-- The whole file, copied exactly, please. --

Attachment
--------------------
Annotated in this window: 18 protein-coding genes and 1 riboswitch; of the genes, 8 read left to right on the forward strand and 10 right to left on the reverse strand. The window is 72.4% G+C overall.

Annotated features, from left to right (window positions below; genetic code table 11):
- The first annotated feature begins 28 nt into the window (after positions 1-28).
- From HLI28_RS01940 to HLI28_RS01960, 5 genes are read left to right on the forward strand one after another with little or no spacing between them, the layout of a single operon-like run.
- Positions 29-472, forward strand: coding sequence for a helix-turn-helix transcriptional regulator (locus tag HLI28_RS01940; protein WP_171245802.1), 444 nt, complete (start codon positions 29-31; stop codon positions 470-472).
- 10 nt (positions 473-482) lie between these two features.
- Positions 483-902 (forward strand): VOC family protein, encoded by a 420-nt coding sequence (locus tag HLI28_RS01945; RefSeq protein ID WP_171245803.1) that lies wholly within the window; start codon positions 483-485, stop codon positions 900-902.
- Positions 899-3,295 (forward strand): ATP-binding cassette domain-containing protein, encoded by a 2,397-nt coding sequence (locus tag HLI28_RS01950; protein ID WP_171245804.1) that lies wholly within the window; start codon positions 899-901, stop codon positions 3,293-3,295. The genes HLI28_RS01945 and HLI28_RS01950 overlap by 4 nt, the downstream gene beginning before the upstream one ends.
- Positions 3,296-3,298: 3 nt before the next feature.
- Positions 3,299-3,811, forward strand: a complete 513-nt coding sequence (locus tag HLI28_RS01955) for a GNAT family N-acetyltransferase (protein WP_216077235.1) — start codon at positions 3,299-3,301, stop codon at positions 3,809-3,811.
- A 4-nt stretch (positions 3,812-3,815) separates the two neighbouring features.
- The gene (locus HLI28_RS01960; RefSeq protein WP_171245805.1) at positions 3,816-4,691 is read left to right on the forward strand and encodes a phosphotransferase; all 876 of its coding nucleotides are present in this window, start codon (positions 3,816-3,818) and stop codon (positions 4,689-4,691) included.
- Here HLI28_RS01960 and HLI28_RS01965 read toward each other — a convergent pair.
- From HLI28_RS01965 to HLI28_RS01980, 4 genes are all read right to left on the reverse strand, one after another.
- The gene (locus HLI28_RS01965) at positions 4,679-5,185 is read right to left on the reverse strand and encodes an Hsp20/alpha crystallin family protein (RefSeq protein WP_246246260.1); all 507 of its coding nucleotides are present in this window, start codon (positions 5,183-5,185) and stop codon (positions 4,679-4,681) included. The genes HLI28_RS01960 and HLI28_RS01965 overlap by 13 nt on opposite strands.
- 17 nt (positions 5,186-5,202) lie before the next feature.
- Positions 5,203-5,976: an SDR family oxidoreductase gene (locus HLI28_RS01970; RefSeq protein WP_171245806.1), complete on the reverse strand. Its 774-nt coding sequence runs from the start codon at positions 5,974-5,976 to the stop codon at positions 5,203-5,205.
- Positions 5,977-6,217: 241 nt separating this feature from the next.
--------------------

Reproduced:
Annotated in this window: 18 protein-coding genes and 1 riboswitch; of the genes, 8 read left to right on the forward strand and 10 right to left on the reverse strand. The window is 72.4% G+C overall.

Annotated features, from left to right (window positions below; genetic code table 11):
- The first annotated feature begins 28 nt into the window (after positions 1-28).
- From HLI28_RS01940 to HLI28_RS01960, 5 genes are read left to right on the forward strand one after another with little or no spacing between them, the layout of a single operon-like run.
- Positions 29-472, forward strand: coding sequence for a helix-turn-helix transcriptional regulator (locus tag HLI28_RS01940; protein WP_171245802.1), 444 nt, complete (start codon positions 29-31; stop codon positions 470-472).
- 10 nt (positions 473-482) lie between these two features.
- Positions 483-902 (forward strand): VOC family protein, encoded by a 420-nt coding sequence (locus tag HLI28_RS01945; RefSeq protein ID WP_171245803.1) that lies wholly within the window; start codon positions 483-485, stop codon positions 900-902.
- Positions 899-3,295 (forward strand): ATP-binding cassette domain-containing protein, encoded by a 2,397-nt coding sequence (locus tag HLI28_RS01950; protein ID WP_171245804.1) that lies wholly within the window; start codon positions 899-901, stop codon positions 3,293-3,295. The genes HLI28_RS01945 and HLI28_RS01950 overlap by 4 nt, the downstream gene beginning before the upstream one ends.
- Positions 3,296-3,298: 3 nt before the next feature.
- Positions 3,299-3,811, forward strand: a complete 513-nt coding sequence (locus tag HLI28_RS01955) for a GNAT family N-acetyltransferase (protein WP_216077235.1) — start codon at positions 3,299-3,301, stop codon at positions 3,809-3,811.
- A 4-nt stretch (positions 3,812-3,815) separates the two neighbouring features.
- The gene (locus HLI28_RS01960; RefSeq protein WP_171245805.1) at positions 3,816-4,691 is read left to right on the forward strand and encodes a phosphotransferase; all 876 of its coding nucleotides are present in this window, start codon (positions 3,816-3,818) and stop codon (positions 4,689-4,691) included.
- Here HLI28_RS01960 and HLI28_RS01965 read toward each other — a convergent pair.
- From HLI28_RS01965 to HLI28_RS01980, 4 genes are all read right to left on the reverse strand, one after another.
- The gene (locus HLI28_RS01965) at positions 4,679-5,185 is read right to left on the reverse strand and encodes an Hsp20/alpha crystallin family protein (RefSeq protein WP_246246260.1); all 507 of its coding nucleotides are present in this window, start codon (positions 5,183-5,185) and stop codon (positions 4,679-4,681) included. The genes HLI28_RS01960 and HLI28_RS01965 overlap by 13 nt on opposite strands.
- 17 nt (positions 5,186-5,202) lie before the next feature.
- Positions 5,203-5,976: an SDR family oxidoreductase gene (locus HLI28_RS01970; RefSeq protein WP_171245806.1), complete on the reverse strand. Its 774-nt coding sequence runs from the start codon at positions 5,974-5,976 to the stop codon at positions 5,203-5,205.
- Positions 5,977-6,217: 241 nt separating this feature from the next.